Cronicas

on July 08, 2005 by Mark Keizer
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When heavyweight Mexican directors like Alfonso Cuaron ("Harry Potter and the Prisoner of Azkaban") and Guillermo Del Toro ("Hellboy") lend their names to a film, it must be something special. And in its first 15 minutes, it's easy to see why they'd champion Sebastian Cordero's "Cronicas." However, in its last 96 minutes, it's easy to see why not. The film, which is part of the Un Certain Regard program at the 2004 Cannes Film Festival, gets off to a great start only to wither and die, becoming a talky and momentum-free serial killer saga that seems dramatically stuck in second gear. Still, "Cronicas" is not without merit: In his first Spanish feature, John Leguizamo is strong as a TV reporter who sinks deeper and deeper into an increasingly uninteresting moral predicament. Also, the movie takes terrific advantage of rarely used Ecuadorian locales, well shot by cinematographer Enrique Chediak. As for Cordero, while it's too early to proclaim the arrival of a great new talent, cinephiles should remain interested in what he does next.

"Cronicas" gets off to a slam-bang start as a small Ecuador village mourns the rape and murder of three boys, the latest victims of a serial killer dubbed The Monster. As the funeral service winds down, sweet-natured traveling salesman Vinicio (Damian Alcazar) accidentally runs over the brother of one of the victims. The crowd, led by the dead boy's father, goes wild, kicking, hitting and setting Vinicio on fire, until TV reporter Manolo Bonilla (Leguizamo) saves his life. Masterfully staged, it's a riveting sequence.

Vinicio is jailed for involuntary manslaughter and when Bonilla tries to interview him for his enormously popular Latin American news program "One Hour with the Truth," the accused offers an intriguing deal: If Bonilla uses his TV program to expose his wrongful imprisonment (and probably save him from being murdered in jail), Vinicio will provide information on The Monster's real identity. Although unsure if Vinicio is just using him to get out of prison, Bonilla agrees. And during numerous exchanges, some with TV cameras rolling, Bonilla toys with Vinicio's desire for freedom while Vinicio stokes Bonilla's desire to land the scoop of the year. Eventually, circumstantial evidence leads Bonilla to believe that Vinicio is The Monster.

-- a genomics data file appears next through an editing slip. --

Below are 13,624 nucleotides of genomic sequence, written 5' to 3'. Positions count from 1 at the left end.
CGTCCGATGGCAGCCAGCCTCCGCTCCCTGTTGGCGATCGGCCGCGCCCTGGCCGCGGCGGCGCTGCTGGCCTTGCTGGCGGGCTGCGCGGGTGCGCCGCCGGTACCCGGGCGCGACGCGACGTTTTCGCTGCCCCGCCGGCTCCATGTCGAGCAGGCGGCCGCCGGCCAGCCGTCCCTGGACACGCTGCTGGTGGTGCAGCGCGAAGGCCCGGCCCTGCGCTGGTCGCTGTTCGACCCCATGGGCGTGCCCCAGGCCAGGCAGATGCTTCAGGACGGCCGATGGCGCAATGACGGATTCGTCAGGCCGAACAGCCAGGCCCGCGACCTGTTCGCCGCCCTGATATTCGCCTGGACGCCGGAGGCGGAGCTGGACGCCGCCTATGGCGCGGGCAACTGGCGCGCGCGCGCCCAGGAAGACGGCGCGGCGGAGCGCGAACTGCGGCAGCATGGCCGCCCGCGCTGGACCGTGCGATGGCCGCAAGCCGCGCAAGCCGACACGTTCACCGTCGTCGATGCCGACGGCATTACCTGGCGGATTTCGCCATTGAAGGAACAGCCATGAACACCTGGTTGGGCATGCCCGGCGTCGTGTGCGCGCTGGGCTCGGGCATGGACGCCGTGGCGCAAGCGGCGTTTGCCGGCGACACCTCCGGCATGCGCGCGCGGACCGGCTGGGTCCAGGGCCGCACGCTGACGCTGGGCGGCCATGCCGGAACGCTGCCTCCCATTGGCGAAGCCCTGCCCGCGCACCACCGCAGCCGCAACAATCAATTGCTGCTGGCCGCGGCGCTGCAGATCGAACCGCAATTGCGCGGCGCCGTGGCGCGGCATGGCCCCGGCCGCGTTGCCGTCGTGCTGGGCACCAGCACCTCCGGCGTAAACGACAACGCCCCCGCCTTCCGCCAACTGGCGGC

"Cronicas" has interesting ideas but doesn't really do enough with them. Monolo and Vinicio's thrust and parry should have generated a lot more dramatic heat and crackling dialogue. Also, Monolo's willingness to betray his journalistic ethics to get the story is intriguing, but it's been done before. As for the performances, Alcazar is well-cast and quite good as Vinicio, but Cordero shows little interest in his supporting players, including a nosy detective and Bonilla's cameraman. Only Monolo's producer Marisa (Leonor Watling) makes an impact, although she spends most of her screen time looking sexy while talking on her cell phone to headquarters.

With two juicy lead roles on offer, combined with its heat-and-serve ethical dilemma, "Cronicas" seems tailor-made for an American remake. Another director could jumpstart an honest effort that is too dramatically slack to sustain more than average interest. Starring John Leguizamo, Leonor Watling, Damian Alcazar and Jose Maria Yazpik.. Directed and written by Sebastian Cordero. Produced by Alfonso Cuaron, Guillermo Del Toro, Bertha Navarre and Isabel Davalos. A Palm release. Drama. Rated R for violence, a scene of sexuality, and language. Running time: 111 min.

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